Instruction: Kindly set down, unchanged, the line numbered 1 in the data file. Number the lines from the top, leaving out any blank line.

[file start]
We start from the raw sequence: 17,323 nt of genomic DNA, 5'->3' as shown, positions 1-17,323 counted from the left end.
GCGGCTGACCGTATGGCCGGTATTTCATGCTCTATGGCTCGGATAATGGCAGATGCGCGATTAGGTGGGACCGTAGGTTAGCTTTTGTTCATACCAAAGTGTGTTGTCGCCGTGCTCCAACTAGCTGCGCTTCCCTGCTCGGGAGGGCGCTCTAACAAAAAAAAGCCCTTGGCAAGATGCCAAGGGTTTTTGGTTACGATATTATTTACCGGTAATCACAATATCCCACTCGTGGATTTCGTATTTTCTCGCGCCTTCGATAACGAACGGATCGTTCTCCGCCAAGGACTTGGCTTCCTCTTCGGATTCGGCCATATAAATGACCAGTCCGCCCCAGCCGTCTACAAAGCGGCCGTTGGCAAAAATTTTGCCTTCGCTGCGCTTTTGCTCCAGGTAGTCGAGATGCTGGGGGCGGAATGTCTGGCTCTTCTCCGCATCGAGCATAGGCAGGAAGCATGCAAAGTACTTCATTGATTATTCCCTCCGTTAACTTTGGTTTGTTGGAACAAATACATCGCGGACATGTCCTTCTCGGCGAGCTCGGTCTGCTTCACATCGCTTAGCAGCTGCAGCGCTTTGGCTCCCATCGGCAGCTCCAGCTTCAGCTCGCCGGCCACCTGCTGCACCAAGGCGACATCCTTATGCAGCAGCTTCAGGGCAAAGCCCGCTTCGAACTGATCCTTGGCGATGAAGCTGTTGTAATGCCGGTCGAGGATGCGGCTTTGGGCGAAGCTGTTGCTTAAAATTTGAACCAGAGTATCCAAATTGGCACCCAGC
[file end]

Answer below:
We start from the raw sequence: 17,323 nt of genomic DNA, 5'->3' as shown, positions 1-17,323 counted from the left end.